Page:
Toronto Metropolitan University

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Quantification of bone strontium levels in humans by in vivo X-ray fluorescence

journal contribution
posted on 2024-05-06, 21:10 authored by Ana Pejović-MilićAna Pejović-Milić, I M Stronach, Janelle B. Gyorffy, Colin E. Webber, David R. Chettle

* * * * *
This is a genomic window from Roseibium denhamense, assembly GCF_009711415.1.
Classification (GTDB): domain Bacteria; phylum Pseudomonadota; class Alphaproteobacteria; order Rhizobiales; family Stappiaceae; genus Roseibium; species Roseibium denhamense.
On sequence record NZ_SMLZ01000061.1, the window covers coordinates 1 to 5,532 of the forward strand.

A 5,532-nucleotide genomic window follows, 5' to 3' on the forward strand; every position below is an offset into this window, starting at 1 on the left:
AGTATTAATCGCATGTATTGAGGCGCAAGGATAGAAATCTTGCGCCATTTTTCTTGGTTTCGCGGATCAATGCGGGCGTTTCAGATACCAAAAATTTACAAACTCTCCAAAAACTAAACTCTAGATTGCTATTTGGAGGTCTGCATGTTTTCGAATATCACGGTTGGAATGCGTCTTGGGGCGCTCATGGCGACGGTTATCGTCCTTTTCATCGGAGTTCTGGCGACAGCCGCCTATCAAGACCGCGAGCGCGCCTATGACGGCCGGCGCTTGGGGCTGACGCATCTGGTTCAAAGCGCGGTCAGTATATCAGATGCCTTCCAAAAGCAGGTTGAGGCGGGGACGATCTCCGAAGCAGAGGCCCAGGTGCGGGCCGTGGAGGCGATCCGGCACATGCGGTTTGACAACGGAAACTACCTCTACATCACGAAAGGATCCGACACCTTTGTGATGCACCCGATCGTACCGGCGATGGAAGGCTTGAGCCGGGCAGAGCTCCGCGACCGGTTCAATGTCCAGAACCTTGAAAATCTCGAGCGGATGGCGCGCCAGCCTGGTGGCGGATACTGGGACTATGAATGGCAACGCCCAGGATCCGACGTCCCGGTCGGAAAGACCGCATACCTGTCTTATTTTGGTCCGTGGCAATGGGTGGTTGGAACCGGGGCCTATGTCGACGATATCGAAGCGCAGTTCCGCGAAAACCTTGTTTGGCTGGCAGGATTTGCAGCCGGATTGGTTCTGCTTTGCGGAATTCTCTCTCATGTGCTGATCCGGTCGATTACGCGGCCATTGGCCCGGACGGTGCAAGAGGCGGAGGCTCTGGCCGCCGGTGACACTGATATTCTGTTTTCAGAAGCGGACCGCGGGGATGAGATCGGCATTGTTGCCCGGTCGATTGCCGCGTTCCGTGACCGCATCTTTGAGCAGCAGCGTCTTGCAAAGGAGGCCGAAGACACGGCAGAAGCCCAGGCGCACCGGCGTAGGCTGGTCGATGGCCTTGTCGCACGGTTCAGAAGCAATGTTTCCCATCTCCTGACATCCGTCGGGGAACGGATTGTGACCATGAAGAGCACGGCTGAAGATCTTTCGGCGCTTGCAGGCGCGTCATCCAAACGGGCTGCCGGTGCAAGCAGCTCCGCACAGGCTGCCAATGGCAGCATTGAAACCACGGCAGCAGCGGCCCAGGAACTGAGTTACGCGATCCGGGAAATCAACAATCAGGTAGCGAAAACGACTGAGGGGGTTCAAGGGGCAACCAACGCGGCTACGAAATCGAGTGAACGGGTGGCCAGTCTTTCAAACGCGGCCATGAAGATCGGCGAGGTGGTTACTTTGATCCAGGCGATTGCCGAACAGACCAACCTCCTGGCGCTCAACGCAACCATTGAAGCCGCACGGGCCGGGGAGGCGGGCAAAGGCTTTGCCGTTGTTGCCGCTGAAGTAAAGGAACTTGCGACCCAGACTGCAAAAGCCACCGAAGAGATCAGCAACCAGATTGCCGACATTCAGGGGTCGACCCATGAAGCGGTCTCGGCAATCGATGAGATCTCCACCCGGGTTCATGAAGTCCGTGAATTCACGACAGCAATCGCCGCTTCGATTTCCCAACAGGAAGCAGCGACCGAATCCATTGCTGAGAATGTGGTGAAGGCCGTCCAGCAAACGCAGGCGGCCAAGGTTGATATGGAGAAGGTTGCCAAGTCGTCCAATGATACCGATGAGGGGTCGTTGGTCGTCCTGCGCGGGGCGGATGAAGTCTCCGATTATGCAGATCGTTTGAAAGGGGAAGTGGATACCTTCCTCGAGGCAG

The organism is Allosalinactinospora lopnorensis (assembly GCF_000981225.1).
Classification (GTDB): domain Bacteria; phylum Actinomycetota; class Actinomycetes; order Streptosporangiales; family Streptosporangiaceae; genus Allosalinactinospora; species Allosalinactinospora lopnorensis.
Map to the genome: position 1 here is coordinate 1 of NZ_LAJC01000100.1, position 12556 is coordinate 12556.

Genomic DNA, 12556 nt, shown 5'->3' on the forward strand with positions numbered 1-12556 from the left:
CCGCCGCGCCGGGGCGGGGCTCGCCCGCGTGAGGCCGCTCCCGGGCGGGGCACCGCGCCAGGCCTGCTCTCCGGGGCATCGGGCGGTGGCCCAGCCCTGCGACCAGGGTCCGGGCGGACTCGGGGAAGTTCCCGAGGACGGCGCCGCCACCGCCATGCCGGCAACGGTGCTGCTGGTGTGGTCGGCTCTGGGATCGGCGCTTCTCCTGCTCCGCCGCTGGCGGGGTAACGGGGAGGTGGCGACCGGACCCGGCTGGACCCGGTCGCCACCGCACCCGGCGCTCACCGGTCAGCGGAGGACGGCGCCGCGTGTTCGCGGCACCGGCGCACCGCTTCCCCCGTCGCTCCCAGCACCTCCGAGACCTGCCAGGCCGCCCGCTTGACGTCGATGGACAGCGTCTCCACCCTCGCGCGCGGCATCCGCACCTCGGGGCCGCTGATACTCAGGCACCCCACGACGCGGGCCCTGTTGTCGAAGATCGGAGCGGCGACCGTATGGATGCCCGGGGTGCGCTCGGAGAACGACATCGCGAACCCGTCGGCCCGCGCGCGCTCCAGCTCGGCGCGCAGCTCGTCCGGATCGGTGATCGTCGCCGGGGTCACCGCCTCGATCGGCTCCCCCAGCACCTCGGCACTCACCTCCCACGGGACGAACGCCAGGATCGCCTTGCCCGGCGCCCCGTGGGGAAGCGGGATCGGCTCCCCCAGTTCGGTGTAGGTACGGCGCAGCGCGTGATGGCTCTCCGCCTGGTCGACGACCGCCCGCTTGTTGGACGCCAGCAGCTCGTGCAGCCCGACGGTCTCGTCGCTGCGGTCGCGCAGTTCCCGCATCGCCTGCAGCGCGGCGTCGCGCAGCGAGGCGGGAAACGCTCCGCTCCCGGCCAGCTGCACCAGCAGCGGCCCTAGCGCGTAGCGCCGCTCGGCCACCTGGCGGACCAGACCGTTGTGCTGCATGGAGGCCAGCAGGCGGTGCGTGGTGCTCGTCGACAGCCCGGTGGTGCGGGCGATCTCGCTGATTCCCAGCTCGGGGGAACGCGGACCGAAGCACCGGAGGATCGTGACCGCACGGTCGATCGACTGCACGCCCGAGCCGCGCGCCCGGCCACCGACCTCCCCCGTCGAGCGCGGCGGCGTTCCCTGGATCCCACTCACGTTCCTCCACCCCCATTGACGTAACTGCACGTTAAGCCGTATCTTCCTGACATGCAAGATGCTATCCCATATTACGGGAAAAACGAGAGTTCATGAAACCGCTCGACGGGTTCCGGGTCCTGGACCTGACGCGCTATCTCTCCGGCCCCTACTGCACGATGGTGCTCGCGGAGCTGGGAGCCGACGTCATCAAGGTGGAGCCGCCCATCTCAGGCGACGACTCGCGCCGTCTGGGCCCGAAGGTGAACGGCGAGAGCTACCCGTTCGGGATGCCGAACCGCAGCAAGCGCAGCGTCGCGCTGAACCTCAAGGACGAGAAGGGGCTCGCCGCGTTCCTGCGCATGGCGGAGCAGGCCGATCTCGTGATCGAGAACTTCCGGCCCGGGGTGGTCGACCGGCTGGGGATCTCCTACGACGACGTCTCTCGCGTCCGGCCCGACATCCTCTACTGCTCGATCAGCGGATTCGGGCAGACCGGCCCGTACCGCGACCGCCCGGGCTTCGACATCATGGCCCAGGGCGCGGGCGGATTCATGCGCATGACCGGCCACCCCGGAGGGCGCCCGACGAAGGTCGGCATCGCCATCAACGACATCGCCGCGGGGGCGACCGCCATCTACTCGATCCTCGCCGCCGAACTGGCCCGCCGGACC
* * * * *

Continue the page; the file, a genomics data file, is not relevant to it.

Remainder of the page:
The need for in vivo bone strontium assessment arises because strontium may exert a number of effects on bone, which may be either beneficial or toxic. Measurements discussed here are noninvasive, no sample is taken, nor is there discomfort to patients. The developed source excited x-ray fluorescence system employs a 109Cd source to excite the strontium K x rays, with the source and detector in approximately 90 degree geometry relative to the sample position. The factors affecting the accuracy and minimal detectable limit for bone strontium in vivo measurements are discussed. A system calibration revealed a minimum detectible limit of approximately 0.25 mg Sr/g Ca, which is sufficient for the monitoring of strontium levels in healthy subjects and patients with elevated bone strontium concentrations. Preliminary in vivo measurements in ten healthy subjects at two bone sites (phalanx and tibia) indicated that this system can be applied for cumulative bone strontium estimation while delivering a low effective dose of 80 nSv during the measurement time. Future work will involve attempts to enhance system precision with alternative fluorescing sources and further optimization of the detection system.




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